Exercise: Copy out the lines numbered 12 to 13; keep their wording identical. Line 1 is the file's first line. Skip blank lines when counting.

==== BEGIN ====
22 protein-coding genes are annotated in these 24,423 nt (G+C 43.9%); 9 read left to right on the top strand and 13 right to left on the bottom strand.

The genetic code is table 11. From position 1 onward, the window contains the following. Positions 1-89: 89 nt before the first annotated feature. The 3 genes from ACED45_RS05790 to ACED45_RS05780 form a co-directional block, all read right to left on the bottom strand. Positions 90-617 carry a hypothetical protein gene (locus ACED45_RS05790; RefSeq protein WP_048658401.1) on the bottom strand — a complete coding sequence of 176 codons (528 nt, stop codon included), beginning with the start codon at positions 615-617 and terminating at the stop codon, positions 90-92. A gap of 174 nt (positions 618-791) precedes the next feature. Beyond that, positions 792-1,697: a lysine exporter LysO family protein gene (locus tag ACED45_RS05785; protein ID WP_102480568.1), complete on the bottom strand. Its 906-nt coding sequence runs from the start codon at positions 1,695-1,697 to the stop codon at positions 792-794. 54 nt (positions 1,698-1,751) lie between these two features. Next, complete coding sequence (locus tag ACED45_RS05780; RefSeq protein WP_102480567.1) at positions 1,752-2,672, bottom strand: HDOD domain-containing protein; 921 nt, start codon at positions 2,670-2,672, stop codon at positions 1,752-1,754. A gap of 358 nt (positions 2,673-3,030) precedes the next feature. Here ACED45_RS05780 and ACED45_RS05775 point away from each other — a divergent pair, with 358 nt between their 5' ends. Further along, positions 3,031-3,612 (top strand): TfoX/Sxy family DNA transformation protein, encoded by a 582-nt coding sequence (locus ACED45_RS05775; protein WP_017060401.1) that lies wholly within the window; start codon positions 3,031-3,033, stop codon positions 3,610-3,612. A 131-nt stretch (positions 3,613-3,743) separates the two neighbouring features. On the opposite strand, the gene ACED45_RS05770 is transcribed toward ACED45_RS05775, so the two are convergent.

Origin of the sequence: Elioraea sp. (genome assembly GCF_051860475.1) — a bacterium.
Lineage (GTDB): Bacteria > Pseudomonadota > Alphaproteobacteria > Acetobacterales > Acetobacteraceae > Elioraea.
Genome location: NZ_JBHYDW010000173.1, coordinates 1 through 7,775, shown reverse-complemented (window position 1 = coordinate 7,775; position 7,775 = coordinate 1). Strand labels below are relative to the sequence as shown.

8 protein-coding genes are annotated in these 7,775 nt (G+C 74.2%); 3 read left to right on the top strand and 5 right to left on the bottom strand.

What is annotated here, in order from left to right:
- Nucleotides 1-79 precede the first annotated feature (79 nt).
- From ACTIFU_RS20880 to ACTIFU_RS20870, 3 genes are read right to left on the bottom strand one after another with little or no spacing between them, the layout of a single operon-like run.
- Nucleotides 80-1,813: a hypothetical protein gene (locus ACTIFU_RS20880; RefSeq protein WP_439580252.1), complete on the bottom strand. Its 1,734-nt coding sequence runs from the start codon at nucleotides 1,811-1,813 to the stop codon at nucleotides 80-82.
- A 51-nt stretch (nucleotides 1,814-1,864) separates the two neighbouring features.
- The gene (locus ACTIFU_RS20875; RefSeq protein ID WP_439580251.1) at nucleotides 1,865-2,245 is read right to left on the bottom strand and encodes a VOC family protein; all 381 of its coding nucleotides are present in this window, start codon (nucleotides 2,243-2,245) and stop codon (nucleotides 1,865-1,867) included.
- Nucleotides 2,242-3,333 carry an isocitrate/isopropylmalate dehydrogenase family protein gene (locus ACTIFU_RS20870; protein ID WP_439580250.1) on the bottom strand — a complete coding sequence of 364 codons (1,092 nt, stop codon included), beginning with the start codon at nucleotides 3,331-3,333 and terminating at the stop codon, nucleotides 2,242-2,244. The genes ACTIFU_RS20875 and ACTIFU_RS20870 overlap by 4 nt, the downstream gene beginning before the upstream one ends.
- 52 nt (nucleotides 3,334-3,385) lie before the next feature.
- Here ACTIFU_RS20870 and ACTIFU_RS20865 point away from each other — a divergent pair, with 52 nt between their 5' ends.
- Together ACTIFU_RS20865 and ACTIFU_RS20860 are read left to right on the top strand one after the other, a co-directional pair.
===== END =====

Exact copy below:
- The gene (locus ACTIFU_RS20875; RefSeq protein ID WP_439580251.1) at nucleotides 1,865-2,245 is read right to left on the bottom strand and encodes a VOC family protein; all 381 of its coding nucleotides are present in this window, start codon (nucleotides 2,243-2,245) and stop codon (nucleotides 1,865-1,867) included.
- Nucleotides 2,242-3,333 carry an isocitrate/isopropylmalate dehydrogenase family protein gene (locus ACTIFU_RS20870; protein ID WP_439580250.1) on the bottom strand — a complete coding sequence of 364 codons (1,092 nt, stop codon included), beginning with the start codon at nucleotides 3,331-3,333 and terminating at the stop codon, nucleotides 2,242-2,244. The genes ACTIFU_RS20875 and ACTIFU_RS20870 overlap by 4 nt, the downstream gene beginning before the upstream one ends.